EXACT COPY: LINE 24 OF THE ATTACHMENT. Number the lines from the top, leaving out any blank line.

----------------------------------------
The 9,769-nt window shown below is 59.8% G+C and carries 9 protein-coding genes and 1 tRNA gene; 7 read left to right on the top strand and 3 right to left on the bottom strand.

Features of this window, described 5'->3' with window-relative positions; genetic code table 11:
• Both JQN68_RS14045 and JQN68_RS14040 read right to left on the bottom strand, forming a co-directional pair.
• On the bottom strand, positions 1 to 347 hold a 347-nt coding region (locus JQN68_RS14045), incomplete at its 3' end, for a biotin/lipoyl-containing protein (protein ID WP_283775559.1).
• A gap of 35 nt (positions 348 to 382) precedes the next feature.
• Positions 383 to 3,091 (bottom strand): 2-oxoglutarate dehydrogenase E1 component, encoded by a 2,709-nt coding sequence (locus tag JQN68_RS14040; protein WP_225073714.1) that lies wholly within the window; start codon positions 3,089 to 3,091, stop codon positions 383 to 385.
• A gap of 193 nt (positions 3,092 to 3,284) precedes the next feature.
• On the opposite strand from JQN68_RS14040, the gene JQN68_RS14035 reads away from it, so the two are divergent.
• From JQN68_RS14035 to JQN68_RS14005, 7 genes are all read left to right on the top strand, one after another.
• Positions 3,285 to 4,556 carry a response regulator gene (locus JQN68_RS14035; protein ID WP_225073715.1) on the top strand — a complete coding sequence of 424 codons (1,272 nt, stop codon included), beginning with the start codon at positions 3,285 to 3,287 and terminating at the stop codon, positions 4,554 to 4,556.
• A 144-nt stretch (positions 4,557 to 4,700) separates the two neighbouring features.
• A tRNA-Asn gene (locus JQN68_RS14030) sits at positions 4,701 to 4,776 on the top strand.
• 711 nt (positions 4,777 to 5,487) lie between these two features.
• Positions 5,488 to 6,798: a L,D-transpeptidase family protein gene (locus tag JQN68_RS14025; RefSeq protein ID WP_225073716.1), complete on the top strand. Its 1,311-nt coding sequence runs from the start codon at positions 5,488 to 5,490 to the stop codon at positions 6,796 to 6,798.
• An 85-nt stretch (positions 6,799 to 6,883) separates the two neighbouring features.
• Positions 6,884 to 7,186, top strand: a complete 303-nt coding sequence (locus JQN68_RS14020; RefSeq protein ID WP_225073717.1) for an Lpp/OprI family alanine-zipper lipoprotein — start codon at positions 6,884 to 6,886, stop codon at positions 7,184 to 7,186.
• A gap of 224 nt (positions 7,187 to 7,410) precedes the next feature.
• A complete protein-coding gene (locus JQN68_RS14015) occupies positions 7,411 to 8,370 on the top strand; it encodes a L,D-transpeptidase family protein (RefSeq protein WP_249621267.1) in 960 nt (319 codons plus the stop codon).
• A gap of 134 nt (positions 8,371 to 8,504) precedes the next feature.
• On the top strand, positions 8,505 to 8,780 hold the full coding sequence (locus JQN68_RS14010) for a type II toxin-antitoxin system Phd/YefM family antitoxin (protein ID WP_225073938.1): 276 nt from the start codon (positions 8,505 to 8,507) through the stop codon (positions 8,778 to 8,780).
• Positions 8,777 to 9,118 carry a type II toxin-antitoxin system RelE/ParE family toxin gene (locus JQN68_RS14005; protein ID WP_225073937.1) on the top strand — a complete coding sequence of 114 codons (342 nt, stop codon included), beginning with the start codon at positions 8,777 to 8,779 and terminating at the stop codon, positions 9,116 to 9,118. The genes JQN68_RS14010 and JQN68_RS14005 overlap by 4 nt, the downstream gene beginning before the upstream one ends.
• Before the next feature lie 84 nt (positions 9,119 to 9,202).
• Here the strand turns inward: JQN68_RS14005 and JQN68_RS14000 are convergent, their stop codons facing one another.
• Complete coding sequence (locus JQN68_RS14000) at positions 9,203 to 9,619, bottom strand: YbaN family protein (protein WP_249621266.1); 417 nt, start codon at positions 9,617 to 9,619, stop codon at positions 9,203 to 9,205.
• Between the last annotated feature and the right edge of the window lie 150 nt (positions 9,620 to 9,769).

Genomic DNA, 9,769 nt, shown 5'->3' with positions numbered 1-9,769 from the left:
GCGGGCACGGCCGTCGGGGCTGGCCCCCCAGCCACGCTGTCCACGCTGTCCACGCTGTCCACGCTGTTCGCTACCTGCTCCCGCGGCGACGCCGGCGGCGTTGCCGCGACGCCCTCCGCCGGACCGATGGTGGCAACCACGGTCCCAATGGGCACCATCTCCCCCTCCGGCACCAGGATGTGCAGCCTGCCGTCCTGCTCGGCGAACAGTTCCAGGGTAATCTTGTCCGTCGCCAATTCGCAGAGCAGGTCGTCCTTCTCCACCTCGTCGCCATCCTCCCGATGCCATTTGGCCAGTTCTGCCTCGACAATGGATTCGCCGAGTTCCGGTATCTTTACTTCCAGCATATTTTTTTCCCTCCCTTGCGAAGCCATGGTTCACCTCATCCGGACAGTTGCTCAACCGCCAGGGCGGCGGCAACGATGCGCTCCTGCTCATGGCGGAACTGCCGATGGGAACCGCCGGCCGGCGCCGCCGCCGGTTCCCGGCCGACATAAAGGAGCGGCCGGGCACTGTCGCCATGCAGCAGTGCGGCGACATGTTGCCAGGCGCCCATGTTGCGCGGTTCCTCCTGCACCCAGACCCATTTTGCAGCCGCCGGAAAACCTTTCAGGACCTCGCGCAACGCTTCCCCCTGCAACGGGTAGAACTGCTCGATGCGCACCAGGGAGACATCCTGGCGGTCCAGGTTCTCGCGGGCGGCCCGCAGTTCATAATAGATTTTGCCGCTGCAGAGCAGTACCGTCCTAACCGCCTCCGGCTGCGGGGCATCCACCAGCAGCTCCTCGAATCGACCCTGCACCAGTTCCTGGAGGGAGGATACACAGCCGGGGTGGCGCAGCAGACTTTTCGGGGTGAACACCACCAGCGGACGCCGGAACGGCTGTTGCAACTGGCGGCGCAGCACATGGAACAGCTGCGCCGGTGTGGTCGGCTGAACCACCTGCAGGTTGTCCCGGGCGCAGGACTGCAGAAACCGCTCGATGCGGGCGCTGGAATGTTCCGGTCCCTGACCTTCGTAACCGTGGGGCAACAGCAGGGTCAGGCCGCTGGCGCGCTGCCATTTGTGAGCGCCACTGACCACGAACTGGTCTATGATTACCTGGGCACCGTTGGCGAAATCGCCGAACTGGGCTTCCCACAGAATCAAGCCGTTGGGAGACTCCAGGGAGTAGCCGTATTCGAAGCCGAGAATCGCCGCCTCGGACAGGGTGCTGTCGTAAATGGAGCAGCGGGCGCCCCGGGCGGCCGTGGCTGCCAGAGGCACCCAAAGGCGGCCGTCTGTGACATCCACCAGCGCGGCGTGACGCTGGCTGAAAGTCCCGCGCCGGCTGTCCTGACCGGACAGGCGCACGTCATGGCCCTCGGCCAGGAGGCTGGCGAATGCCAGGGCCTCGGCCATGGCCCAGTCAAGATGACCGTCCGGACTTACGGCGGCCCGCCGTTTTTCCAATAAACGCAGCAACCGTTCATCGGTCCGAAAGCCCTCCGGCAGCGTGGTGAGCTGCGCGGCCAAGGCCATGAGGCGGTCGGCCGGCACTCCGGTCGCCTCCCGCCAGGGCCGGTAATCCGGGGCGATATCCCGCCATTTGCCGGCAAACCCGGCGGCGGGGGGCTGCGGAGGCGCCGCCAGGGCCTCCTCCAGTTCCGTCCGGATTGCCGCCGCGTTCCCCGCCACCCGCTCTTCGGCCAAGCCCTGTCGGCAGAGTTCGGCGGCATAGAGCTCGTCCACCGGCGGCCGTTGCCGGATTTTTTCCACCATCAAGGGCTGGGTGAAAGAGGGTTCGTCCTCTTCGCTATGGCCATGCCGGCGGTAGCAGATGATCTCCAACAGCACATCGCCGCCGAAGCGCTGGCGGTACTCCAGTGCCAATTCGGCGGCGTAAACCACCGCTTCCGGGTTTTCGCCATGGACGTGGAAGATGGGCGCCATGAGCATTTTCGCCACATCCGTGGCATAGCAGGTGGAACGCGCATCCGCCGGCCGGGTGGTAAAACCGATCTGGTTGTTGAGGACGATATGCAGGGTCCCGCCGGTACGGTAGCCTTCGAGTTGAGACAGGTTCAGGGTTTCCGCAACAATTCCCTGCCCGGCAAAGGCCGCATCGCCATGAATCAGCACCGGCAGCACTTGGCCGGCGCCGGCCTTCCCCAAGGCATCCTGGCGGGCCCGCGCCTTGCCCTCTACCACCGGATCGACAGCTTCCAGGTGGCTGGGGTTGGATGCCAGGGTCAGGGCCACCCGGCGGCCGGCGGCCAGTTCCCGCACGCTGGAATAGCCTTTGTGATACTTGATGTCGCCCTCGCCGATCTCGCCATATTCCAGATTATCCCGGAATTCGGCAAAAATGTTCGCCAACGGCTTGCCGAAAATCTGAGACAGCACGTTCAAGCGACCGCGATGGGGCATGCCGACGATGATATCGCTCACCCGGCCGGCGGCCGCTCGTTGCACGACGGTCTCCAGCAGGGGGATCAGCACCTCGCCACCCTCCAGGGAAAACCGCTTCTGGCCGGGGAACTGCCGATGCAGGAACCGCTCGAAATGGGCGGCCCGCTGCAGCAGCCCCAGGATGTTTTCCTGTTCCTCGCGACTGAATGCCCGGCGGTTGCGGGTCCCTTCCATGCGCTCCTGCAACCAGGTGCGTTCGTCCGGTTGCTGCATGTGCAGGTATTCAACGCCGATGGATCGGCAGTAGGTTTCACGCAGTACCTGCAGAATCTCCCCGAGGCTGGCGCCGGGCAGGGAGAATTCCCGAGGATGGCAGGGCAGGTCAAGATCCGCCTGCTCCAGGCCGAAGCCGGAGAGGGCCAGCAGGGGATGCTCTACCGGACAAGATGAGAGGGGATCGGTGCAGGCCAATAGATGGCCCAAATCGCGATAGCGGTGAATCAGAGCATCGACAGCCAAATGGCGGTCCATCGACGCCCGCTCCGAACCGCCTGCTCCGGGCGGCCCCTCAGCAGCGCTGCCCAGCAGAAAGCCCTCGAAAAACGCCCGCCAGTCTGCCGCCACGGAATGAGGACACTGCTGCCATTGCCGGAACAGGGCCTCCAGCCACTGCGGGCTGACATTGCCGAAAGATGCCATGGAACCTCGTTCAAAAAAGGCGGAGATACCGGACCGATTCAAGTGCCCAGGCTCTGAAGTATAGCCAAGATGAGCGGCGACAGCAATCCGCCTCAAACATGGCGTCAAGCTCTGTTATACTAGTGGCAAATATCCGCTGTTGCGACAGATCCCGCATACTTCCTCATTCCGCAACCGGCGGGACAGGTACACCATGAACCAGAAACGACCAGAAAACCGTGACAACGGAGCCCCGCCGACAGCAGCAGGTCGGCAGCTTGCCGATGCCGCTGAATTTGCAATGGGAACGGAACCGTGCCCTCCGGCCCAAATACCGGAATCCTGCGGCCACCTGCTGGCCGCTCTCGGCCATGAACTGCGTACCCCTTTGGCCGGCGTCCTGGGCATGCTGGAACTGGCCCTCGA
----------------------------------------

• Complete coding sequence (locus JQN68_RS14000) at positions 9,203 to 9,619, bottom strand: YbaN family protein (protein WP_249621266.1); 417 nt, start codon at positions 9,617 to 9,619, stop codon at positions 9,203 to 9,205.